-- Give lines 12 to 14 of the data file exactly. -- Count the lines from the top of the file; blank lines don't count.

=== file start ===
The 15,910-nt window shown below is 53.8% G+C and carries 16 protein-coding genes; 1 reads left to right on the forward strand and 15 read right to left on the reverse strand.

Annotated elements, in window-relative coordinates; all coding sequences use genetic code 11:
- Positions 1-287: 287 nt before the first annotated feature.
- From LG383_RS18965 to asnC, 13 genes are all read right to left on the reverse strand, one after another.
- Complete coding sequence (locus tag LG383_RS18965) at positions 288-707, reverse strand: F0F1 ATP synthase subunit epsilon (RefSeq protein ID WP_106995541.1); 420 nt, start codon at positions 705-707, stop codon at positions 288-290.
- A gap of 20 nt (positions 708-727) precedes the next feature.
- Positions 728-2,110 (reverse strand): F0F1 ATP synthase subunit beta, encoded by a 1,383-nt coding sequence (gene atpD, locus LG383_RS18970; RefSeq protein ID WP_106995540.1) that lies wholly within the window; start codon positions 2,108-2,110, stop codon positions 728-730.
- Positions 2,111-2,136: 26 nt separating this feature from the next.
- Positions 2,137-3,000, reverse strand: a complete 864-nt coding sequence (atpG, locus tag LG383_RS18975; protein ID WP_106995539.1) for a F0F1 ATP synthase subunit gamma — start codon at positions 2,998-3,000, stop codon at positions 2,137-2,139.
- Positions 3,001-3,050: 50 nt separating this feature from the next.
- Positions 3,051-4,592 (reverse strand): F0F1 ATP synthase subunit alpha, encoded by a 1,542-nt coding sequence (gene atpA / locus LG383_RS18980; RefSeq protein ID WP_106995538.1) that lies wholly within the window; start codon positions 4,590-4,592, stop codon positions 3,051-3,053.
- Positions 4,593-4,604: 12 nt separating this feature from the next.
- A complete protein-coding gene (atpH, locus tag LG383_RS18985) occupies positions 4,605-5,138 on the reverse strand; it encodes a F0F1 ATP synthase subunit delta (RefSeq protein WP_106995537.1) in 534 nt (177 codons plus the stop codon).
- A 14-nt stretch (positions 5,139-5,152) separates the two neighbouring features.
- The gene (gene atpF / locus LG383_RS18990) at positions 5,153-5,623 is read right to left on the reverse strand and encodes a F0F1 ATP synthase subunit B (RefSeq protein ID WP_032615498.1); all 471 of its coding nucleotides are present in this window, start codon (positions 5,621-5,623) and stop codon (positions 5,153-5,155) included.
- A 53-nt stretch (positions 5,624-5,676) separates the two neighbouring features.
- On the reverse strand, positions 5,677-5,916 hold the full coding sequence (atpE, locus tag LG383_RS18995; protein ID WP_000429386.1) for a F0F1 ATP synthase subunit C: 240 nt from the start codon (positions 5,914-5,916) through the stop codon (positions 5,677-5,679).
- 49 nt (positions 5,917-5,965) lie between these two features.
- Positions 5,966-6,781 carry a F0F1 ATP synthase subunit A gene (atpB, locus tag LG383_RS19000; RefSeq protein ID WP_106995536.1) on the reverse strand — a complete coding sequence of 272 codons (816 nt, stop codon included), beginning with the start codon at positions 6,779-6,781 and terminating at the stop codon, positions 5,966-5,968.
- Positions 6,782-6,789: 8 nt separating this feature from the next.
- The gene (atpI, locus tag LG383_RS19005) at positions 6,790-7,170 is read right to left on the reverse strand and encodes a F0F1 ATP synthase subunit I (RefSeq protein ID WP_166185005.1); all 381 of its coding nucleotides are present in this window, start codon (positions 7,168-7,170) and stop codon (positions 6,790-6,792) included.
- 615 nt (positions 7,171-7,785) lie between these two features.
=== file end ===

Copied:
- Positions 4,593-4,604: 12 nt separating this feature from the next.
- A complete protein-coding gene (atpH, locus tag LG383_RS18985) occupies positions 4,605-5,138 on the reverse strand; it encodes a F0F1 ATP synthase subunit delta (RefSeq protein WP_106995537.1) in 534 nt (177 codons plus the stop codon).
- A 14-nt stretch (positions 5,139-5,152) separates the two neighbouring features.